Impact is measured in EYFS and KS1 through end of Phase phonics assessments which assess the sounds the children know as well as the reading of tricky words. These are completed at the end of each Phase and used to form intervention groups. In Year 2 reading comprehensions are used as an assessment tool during each term and the results added to the whole school Reading Tracker.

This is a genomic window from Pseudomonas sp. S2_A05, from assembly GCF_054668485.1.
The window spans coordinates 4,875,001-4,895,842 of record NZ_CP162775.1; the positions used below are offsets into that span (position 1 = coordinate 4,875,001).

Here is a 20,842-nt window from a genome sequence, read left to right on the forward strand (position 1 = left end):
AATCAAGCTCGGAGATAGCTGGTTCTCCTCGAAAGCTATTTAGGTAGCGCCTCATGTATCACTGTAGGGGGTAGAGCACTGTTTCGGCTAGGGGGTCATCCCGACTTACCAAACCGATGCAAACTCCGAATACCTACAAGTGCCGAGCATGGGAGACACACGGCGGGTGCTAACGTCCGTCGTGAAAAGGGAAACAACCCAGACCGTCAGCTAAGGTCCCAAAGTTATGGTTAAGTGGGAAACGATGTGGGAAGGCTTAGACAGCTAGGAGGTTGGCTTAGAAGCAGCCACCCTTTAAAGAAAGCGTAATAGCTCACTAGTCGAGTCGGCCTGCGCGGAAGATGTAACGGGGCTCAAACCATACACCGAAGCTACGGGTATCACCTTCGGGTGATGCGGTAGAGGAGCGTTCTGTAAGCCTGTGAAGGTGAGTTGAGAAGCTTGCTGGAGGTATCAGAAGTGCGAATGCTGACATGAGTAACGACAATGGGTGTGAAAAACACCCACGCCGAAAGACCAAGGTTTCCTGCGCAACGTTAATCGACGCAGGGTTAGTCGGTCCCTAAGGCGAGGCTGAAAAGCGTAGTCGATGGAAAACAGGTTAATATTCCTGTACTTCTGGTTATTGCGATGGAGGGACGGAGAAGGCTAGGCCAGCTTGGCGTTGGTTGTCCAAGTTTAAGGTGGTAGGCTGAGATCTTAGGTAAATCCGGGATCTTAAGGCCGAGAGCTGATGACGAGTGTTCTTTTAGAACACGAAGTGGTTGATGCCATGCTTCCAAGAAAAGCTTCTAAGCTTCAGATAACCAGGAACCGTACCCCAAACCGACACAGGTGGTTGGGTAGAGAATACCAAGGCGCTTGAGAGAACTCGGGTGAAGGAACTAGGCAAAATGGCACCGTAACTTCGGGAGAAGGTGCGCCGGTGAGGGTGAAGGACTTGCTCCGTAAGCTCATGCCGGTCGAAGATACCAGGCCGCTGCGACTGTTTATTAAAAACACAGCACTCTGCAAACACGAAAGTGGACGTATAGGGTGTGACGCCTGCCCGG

Across the school the Salford Reading assessment is used to give the children a reading age and to add to the overall reading ability of children. In KS2 the impact is measured through the use of formative assessments throughout the year. These assessments are used to inform home reading books as well as guided reading sessions. The whole school reading tracker is used to record the progress that pupils are making in terms of knowing more, remembering more and being able to do more at the end of each academic year. This will record whether the children are working towards the age-related expectations, at the age-related expectations or exceeding the age-related expectations. These judgements will be quality assured by subject leaders using first-hand evidence of how pupils are doing, drawing together evidence from pupil interviews, observations of tasks, reading tasks, work scrutinise and discussions with pupils about what they remembered about the content they have studied.